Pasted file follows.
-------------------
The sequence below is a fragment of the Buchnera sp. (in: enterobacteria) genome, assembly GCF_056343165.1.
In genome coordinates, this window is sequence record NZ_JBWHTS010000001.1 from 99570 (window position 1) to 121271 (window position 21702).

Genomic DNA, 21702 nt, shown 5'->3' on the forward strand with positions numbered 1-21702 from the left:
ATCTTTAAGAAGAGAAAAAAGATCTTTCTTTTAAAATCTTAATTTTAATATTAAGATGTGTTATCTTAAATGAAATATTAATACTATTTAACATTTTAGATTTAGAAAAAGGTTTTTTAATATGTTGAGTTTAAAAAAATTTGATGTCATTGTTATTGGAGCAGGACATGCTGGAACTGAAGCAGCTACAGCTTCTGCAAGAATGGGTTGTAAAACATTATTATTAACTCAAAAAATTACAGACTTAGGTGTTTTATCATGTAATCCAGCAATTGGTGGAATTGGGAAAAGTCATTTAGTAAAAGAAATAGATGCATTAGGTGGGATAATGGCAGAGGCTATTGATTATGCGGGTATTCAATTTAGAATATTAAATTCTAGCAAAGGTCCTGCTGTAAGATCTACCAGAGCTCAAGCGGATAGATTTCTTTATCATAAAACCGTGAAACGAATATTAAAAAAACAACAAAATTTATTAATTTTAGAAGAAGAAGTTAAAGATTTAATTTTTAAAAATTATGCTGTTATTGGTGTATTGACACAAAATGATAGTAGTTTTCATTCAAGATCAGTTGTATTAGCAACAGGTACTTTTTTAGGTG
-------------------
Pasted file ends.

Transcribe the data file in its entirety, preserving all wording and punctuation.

The sequence below is a fragment of the Buchnera sp. (in: enterobacteria) genome, assembly GCF_056343165.1.
In genome coordinates, this window is sequence record NZ_JBWHTS010000001.1 from 99570 (window position 1) to 121271 (window position 21702).

Genomic DNA, 21702 nt, shown 5'->3' on the forward strand with positions numbered 1-21702 from the left:
ATCTTTAAGAAGAGAAAAAAGATCTTTCTTTTAAAATCTTAATTTTAATATTAAGATGTGTTATCTTAAATGAAATATTAATACTATTTAACATTTTAGATTTAGAAAAAGGTTTTTTAATATGTTGAGTTTAAAAAAATTTGATGTCATTGTTATTGGAGCAGGACATGCTGGAACTGAAGCAGCTACAGCTTCTGCAAGAATGGGTTGTAAAACATTATTATTAACTCAAAAAATTACAGACTTAGGTGTTTTATCATGTAATCCAGCAATTGGTGGAATTGGGAAAAGTCATTTAGTAAAAGAAATAGATGCATTAGGTGGGATAATGGCAGAGGCTATTGATTATGCGGGTATTCAATTTAGAATATTAAATTCTAGCAAAGGTCCTGCTGTAAGATCTACCAGAGCTCAAGCGGATAGATTTCTTTATCATAAAACCGTGAAACGAATATTAAAAAAACAACAAAATTTATTAATTTTAGAAGAAGAAGTTAAAGATTTAATTTTTAAAAATTATGCTGTTATTGGTGTATTGACACAAAATGATAGTAGTTTTCATTCAAGATCAGTTGTATTAGCAACAGGTACTTTTTTAGGTG